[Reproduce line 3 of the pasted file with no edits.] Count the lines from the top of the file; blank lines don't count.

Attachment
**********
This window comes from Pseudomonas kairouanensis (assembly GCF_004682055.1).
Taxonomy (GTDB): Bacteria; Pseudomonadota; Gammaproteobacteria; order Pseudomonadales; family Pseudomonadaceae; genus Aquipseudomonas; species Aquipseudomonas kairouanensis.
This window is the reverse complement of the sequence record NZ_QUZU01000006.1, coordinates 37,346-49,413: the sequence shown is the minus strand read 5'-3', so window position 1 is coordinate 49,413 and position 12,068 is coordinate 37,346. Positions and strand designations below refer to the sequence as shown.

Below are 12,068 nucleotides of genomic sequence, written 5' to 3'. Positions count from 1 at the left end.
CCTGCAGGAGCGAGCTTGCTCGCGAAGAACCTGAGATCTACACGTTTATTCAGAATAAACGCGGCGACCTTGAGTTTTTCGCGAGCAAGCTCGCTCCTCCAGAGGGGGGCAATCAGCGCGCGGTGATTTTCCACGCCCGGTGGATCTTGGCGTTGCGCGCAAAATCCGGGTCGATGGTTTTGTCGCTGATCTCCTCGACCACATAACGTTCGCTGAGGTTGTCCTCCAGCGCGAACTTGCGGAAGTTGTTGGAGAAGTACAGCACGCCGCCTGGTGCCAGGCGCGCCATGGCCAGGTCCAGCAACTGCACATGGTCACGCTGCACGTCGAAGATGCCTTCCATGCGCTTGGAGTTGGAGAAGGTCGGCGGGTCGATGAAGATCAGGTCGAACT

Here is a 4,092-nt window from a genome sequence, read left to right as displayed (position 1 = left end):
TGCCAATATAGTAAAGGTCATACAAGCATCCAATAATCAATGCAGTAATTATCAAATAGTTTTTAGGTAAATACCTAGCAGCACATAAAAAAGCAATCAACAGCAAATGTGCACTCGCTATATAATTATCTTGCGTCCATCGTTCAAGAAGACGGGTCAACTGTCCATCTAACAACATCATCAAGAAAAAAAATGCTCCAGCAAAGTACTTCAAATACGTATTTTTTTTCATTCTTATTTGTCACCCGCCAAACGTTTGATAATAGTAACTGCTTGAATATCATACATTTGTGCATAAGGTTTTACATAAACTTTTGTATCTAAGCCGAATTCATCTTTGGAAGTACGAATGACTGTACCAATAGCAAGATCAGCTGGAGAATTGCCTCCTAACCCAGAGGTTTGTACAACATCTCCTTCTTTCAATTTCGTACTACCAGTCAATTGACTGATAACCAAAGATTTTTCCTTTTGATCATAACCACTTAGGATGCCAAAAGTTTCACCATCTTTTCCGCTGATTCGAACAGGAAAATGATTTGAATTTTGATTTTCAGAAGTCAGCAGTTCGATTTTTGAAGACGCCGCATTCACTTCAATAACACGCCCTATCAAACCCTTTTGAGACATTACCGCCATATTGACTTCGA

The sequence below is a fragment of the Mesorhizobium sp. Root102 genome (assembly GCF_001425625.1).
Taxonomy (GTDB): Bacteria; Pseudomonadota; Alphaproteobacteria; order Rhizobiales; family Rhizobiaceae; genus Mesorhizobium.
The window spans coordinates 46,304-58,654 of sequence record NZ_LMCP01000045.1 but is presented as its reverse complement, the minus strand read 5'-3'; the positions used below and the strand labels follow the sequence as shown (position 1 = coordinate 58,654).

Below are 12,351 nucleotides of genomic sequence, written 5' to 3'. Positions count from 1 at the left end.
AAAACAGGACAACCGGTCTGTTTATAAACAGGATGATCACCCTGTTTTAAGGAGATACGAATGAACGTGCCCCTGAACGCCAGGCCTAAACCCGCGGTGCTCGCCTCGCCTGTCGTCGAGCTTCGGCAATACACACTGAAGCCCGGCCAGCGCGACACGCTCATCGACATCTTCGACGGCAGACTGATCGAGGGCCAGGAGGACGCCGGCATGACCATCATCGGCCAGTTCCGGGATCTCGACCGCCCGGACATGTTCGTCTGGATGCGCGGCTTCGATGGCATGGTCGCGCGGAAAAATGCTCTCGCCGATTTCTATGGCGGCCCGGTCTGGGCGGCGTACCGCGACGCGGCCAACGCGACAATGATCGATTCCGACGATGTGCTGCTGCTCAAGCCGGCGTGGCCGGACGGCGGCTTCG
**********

This window is the reverse complement of the sequence record NZ_QUZU01000006.1, coordinates 37,346-49,413: the sequence shown is the minus strand read 5'-3', so window position 1 is coordinate 49,413 and position 12,068 is coordinate 37,346. Positions and strand designations below refer to the sequence as shown.